Snowmachine fatality reminds Alaskans of recreational vehicle risks

Vehicles such as snowmachines and ATVs are a preferred and almost essential means of getting around in many parts of Alaska. Unfortunately, when the people operating these vehicles make mistakes or something else goes wrong, the resulting accidents can have severe consequences. People in Southcentral Alaska were recently reminded of this when a man died in a snowmachine crash in Dec. 2013.

The man was riding a snowmachine at high speed on Big Lake ice road, according to CBS Seattle. He drove over a snow berm, causing him to lose control of the snowmachine, which started rolling. The man was wearing a helmet but not a seatbelt, and he was pronounced dead at the scene.

Recreational injuries and accidents in Alaska

Sadly, incidents like these are not isolated, since Alaska does not mandate helmet usage and most recreational vehicles do not even have seatbelts. In 2011, the Arctic Sounder reported that, although Alaska had an average statewide rate of hospitalization for brain injuries - 92 per 100,000 people - the statistics for individual regions were less benign. The Northwest had a rate of 411, while three other regions had rates over 150.

The Alaska Department of Safety, meanwhile, reports that, in one two-year period, ATV accidents caused 20 deaths. Ten of those fatalities resulted directly from impacts to the head. During the same period, more than 500 people were injured in ATV accidents, with 6 of those victims becoming permanently disabled.

These recreational accidents can truly affect anyone, from natives people in rural communities using the vehicles for transportation purposes to visitors who are looking to have fun and trust their safety to the expertise of a guide. Considering this, most people living in Alaska or visiting the state can benefit from a refresher course on ATV and snowmachine safety tips.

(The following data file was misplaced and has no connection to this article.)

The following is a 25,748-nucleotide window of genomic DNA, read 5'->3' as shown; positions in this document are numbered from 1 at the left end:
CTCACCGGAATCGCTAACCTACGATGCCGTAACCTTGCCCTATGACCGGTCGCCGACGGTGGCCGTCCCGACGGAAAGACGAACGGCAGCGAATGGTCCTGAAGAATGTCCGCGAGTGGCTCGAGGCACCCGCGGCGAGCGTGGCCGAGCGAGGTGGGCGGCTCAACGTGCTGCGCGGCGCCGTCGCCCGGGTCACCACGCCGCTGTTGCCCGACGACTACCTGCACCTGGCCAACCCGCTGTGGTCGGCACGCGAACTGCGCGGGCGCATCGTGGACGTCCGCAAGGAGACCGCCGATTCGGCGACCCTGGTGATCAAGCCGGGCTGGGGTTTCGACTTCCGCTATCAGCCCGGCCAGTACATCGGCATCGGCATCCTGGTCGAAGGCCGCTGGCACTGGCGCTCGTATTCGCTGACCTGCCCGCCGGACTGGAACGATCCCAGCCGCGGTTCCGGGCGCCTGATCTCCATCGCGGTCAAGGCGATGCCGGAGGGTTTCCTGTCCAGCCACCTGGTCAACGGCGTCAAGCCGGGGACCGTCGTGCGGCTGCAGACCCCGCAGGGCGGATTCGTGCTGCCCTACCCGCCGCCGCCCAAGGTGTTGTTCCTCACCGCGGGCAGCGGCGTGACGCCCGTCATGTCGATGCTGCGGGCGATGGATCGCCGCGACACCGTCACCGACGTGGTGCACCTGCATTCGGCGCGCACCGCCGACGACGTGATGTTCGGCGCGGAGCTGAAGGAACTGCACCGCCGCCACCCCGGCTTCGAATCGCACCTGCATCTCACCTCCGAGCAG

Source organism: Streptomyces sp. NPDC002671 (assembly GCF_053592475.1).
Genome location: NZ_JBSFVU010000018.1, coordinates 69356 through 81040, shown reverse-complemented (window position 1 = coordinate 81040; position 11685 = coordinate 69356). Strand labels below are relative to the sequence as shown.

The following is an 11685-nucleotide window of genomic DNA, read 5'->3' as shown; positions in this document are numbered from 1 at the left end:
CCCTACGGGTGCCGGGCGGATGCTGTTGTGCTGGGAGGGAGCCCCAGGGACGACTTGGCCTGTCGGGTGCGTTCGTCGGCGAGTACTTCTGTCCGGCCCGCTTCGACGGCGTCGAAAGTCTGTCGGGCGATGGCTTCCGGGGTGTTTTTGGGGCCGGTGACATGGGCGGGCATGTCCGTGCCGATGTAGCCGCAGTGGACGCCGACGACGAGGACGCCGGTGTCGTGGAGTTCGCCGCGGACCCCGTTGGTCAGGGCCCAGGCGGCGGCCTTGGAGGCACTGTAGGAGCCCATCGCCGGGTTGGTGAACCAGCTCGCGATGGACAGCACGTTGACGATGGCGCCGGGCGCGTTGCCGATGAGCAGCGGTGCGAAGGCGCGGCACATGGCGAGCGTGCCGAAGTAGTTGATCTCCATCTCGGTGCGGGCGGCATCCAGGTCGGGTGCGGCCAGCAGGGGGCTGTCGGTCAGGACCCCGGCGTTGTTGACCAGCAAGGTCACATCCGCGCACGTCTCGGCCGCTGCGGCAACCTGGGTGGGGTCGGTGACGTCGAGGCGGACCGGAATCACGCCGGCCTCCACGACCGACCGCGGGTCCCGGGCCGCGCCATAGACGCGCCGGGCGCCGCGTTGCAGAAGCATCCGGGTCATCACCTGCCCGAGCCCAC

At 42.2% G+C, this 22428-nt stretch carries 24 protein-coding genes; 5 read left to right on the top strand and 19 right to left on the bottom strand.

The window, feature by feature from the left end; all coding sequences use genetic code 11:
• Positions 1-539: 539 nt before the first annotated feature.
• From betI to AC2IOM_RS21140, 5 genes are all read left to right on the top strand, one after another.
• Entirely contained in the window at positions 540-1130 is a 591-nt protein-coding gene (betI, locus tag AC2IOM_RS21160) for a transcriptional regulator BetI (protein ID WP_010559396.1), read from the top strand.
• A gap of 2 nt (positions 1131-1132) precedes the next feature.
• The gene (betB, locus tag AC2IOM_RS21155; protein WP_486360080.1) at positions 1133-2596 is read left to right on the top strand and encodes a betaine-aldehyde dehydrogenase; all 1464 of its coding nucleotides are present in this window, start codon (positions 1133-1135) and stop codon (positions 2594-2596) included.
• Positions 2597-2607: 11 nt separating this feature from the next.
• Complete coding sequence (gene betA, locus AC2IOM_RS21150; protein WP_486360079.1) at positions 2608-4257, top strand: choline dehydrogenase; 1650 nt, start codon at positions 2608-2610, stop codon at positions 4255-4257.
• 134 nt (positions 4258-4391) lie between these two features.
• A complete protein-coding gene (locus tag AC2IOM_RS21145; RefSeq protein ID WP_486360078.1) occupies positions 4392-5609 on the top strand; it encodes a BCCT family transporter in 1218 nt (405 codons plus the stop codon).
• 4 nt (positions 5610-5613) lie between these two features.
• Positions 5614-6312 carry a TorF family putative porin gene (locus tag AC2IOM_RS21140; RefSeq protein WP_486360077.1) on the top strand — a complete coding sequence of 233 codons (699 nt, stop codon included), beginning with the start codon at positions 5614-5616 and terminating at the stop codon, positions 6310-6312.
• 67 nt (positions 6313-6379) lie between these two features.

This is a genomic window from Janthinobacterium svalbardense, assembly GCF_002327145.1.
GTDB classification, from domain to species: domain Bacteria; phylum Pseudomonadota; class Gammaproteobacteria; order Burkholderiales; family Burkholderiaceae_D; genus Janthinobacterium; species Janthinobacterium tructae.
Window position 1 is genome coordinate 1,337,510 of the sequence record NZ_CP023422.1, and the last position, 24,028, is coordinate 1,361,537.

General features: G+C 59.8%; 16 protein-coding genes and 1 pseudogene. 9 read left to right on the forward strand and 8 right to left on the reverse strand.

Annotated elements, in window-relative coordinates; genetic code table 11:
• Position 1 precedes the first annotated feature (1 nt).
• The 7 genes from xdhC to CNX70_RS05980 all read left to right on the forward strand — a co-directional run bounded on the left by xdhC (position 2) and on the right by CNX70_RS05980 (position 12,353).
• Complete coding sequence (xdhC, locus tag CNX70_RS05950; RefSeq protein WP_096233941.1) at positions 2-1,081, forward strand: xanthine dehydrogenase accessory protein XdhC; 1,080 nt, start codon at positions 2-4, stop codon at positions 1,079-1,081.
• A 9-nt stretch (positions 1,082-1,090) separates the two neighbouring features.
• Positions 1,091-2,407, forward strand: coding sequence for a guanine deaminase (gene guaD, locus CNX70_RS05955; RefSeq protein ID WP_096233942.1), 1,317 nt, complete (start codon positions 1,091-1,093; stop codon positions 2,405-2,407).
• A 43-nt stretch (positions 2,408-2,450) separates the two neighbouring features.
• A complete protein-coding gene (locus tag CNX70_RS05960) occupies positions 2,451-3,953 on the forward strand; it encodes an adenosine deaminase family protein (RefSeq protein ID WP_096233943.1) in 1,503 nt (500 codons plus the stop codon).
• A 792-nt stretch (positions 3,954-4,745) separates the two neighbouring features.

Advice for safe recreational vehicle use

The Department of Public Safety recommends that recreational vehicle riders take a number of precautions to ensure their safety, including:

  • Wearing helmets as well as appropriate protective clothing, such as goggles, gloves and warm layers.
  • Being aware of natural or manmade hazards such as waterways, berms, railroad tracks and fences.
  • Driving at reasonable speeds and taking precautions during low-visibility conditions, such as nighttime.
  • Avoiding riding on roadways and being extremely careful when highway or bridge crossings are necessary.
  • Always riding sober and being alert to other riders.

Of course, recreational vehicle accidents can have devastating effects on drivers, but they can also affect passengers, people on other vehicles, or even bystanders, especially when factors like reckless driving or intoxication come into play. Recreational vehicle riders should constantly keep their own safety and that of others in mind before making any risky decisions.

Unfortunately, recreational vehicle accidents are unlikely to stop entirely, and they can have serious lingering consequences. Anyone who has been hurt in a recreational vehicle accident and believes that another person was at fault should consider speaking with an attorney about pursuing compensation for their harms and losses resulting from the accident.